Elizabeth’s Landing is Truckin’ to the Yucatan!

Six copies of Elizabeth’s Landing rolled out of our post office last week headed to the city of Progreso in the State of Yucatan, Mexico. Cultural and educational exchange–I can’t think of a better way to start 2014.

Package to Kitty 60650

Elizabeth’s Landing boxed and ready (don’t worry, it went with the full address).

My husband supports a low-cost and extremely well-run program called the Progreso Apoyo Program (PAP). Each year (based on donation levels) it provides school-required supplies and uniforms to over 90 of the city’s poor, yet high-achieving students (grades 7-12). A separate grant program, Career Advancement Program of Progresso (CAPP) moves those who qualify on to and through college. Together, and student by student, these projects help weaken the cycle of poverty in Progreso.

Program director, Kitty Morgan, was delighted when we offered to donate the books. Kids begin learning English in 7th grade, she said, so the majority of the books will go to city schools and libraries. I was also happy for a chance to learn more about sea turtles living and nesting along the Yucatan.

250px-Progreso,_Yucatan

Progresso, a major port with the longest pier in the world–4 miles.

Mexico’s Caribbean beaches are prime nesting habitat to most of the world’s eight sea turtle species, including the Kemp’s ridleys featured in Elizabeth’s Landing. While ridleys rarely nest along the Yucatan Peninsula, its beaches are important for hawksbill, green, and loggerhead turtles.

Protecting sea turtles and nesting sites in the Yucatan is big, particularly in the State of Quintana Roo along the “Riveria Maya” (Cancun to Tulum). Large tracts of beaches and inland wild areas are national parks, both in Quanta Roo and the State of Yucatan. Some are remote and not easily accessible. Others along the Riviera Maya face damaging impacts from exploding tourism. 

Thanks to the work of organizations like Flora, Fauna, and Culture of MexicoCEA (Centro Ecologico Akumal)and SEE Turtleslocal groups educate kids, adults, businesses, and tourists about sea turtles and their environments. Every December Flora, Fauna, and Culture of Mexico and The Travel Foundation present the “Amigos de la Tortuga” awards to Flora, Fauna, and Culture of Mexico Amigos de La Tortuga Awardhotels that incorporate and champion turtle-friendly behaviors and programs within their businesses.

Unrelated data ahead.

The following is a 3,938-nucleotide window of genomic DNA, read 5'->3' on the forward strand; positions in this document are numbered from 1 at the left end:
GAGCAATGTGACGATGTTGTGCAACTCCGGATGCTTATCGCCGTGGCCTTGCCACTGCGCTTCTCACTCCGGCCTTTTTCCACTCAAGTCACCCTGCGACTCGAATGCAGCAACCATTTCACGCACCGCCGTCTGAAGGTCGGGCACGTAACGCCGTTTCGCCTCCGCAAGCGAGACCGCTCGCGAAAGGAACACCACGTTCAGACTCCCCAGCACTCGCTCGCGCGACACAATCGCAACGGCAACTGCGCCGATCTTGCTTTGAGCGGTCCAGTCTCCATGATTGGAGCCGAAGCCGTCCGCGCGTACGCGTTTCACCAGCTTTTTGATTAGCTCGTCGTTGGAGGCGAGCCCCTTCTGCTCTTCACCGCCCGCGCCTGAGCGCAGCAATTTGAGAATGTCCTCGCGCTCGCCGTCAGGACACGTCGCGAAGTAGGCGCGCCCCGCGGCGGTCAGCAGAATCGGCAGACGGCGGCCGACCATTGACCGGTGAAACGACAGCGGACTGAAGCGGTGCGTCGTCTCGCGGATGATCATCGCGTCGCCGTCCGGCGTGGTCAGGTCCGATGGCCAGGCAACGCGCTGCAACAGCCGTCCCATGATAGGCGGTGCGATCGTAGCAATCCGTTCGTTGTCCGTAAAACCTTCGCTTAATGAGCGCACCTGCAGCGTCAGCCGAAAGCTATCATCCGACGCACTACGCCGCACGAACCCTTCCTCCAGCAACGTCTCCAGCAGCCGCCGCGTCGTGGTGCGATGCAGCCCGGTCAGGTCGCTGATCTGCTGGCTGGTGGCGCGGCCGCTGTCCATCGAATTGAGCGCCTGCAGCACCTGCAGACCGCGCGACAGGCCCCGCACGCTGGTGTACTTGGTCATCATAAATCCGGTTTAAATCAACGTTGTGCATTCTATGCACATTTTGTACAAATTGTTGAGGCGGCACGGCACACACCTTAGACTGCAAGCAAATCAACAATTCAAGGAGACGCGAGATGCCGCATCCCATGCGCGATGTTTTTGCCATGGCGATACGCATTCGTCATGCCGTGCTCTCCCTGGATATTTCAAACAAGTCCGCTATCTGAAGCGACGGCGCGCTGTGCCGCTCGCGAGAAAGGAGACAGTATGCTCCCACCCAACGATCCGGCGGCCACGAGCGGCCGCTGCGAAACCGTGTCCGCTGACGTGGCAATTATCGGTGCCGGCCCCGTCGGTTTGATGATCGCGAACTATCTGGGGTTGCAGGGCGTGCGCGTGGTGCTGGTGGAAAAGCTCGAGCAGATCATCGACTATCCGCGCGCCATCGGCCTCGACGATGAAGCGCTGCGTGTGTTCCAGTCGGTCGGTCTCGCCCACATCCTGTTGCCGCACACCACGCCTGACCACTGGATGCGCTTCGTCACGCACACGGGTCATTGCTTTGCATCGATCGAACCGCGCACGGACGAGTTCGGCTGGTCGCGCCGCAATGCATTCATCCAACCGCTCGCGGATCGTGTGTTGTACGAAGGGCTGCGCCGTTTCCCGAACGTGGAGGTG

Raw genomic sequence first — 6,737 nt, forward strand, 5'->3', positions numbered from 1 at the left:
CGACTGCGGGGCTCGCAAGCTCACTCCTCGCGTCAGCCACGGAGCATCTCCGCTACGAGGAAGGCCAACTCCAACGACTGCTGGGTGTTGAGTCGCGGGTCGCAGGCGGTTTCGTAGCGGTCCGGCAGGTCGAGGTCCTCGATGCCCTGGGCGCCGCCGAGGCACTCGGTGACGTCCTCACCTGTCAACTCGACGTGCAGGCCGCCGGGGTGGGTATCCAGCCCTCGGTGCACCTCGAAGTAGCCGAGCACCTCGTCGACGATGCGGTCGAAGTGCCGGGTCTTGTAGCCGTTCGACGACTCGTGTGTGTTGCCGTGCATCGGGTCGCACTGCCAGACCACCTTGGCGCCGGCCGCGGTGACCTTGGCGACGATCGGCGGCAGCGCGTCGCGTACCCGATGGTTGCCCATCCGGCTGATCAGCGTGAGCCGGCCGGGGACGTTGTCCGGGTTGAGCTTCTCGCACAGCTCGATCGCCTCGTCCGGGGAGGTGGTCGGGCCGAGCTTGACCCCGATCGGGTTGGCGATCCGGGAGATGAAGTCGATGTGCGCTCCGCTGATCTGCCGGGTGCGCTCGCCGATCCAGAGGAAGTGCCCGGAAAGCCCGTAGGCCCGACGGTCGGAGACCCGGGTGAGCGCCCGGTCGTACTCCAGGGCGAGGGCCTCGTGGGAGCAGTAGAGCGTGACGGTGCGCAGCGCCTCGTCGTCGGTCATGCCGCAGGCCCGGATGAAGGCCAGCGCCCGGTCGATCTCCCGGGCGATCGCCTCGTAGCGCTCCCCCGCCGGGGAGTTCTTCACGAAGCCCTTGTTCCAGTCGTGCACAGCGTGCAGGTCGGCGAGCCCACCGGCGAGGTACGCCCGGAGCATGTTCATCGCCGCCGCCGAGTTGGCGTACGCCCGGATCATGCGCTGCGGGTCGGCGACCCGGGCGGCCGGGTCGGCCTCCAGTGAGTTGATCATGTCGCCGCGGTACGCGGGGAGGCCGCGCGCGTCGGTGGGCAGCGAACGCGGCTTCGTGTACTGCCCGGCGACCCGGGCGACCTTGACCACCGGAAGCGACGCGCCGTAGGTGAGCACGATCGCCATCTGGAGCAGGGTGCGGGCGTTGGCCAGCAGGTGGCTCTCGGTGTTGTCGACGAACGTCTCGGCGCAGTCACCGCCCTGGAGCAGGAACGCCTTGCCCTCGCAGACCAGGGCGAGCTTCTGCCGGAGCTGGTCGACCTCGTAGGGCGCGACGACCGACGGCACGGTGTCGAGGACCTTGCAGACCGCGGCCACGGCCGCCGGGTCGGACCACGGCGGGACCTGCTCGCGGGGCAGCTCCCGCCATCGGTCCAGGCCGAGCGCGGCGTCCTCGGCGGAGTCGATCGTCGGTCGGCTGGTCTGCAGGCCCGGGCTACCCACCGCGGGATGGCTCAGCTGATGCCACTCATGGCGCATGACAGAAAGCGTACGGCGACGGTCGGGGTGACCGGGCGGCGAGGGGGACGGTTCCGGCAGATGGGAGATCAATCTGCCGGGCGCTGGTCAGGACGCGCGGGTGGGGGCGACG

Successes Face Difficult Future

Despite these ongoing efforts, high tourism areas face serious problems not just for the turtles, but residents, too. A summit sponsored by CEA reports that 20 years of national and international study within the Riviera Maya area called Akumal (“place of the turtle” in Mayan), shows it at a “critical moment.” Lack of infrastructure in the face of increasing/uncontrolled tourism* is seriously degrading natural and marine ecosystems. Since 2008 “50% of the coral and 40% of the seagrass have died, and fish populations have declined by 60%.” Akumal’s community and economy “depend on the delicate balance and functionality of this ecosystem. *(tourism has grown significantly in the State of Quintana Roo in the last ten years. In 2005 there were 61,335 hotel rooms. In 2012 there were 85,141. New housing and business markets also boomed, all using resources and producing waste).

Different state, different priorities

The State of the Yucatan and beaches in the city of Progreso have a history of nesting sea turtles, too. Tourism is part of everyday life here, but the situation is very different. 

“When I first visited here in 1999,” Kitty says, “high school students patrolled the beaches, marking turtle nests and handing out literature to people, living right on the beach, about what do do (and not do) if they found a nest. I was thrilled that turtles were nesting here — right in my own back yard! But no more as there are now street lights along the beach which confuse and deter the turtles (ME: beach furniture and sea walls are barriers and may not allow turtles to crawl to safe nesting spots above the high tide line, or hatchlings to reach the water).

Progreso beachfront. Wikimedia Create Commons

Progreso beachfront. Wikimedia Create Commons

The few stoic creatures who do manage to nest only provide a nice meal for the 3,000+/- feral dogs in the area. Progreso’s local government cannot deal with its street dog problem. There is no dog catcher, no pound, no shelter; the dogs simply breed and suffer by the hundreds.”

Twelve years ago, Kitty helped found the only “duly registered” humane society in Progreso in hopes of educating people about the problem. This March, thanks primarily to donations from ex-pats living in Progreso, they will open a small clinic. 

The other good news is, Kitty’s Apoyo Program sponsored a young woman who is now studying aquaculture. She will go on to college, maybe become another advocate for the region’s sea turtles. She’s definitely getting a copy of the book.

When I began writing Elizabeth’s Landing almost seven years ago I didn’t know whether it would see the light of day, ever be read by anyone but me, family, and a few close friends. To my great surprise, like the writing process itself, the book has become a bridge into foreign and exciting territory.